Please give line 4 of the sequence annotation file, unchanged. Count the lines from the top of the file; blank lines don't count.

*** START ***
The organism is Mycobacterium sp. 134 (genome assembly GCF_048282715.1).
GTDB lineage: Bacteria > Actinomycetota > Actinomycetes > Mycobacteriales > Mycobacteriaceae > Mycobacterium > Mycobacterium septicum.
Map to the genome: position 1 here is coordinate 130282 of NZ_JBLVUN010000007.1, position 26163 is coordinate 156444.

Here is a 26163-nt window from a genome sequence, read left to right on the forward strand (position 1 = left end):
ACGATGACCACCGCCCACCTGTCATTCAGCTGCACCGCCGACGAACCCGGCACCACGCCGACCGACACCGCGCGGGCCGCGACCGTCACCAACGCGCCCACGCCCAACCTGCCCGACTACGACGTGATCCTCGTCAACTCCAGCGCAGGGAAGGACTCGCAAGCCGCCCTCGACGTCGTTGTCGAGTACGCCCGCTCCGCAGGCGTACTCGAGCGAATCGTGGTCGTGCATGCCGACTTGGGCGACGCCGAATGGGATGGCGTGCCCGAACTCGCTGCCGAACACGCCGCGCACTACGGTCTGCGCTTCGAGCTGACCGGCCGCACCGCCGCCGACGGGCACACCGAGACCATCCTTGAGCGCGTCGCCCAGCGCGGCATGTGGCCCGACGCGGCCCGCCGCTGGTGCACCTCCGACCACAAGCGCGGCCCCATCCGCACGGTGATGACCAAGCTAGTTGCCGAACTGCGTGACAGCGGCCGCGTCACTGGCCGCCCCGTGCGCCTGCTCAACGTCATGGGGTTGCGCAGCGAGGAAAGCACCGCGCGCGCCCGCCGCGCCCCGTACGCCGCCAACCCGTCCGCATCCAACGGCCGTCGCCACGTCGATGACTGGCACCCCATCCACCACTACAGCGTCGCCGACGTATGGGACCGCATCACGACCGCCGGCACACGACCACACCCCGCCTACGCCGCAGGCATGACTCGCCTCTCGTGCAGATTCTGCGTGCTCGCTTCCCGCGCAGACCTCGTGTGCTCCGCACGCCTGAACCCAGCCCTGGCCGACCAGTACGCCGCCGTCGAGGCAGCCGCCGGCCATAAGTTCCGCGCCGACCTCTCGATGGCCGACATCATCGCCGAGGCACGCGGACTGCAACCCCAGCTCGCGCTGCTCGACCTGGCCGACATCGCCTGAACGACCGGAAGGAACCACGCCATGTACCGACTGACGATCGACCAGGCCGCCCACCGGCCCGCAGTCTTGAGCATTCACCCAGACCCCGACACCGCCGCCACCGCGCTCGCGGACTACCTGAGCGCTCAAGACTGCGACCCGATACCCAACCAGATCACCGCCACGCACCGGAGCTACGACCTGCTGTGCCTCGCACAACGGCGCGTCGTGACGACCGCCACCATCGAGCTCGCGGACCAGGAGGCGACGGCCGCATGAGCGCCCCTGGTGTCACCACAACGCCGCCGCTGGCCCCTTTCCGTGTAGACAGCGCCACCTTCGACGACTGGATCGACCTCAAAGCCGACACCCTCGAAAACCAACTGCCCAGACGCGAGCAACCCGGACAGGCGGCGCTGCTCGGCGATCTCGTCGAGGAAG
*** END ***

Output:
Here is a 26163-nt window from a genome sequence, read left to right on the forward strand (position 1 = left end):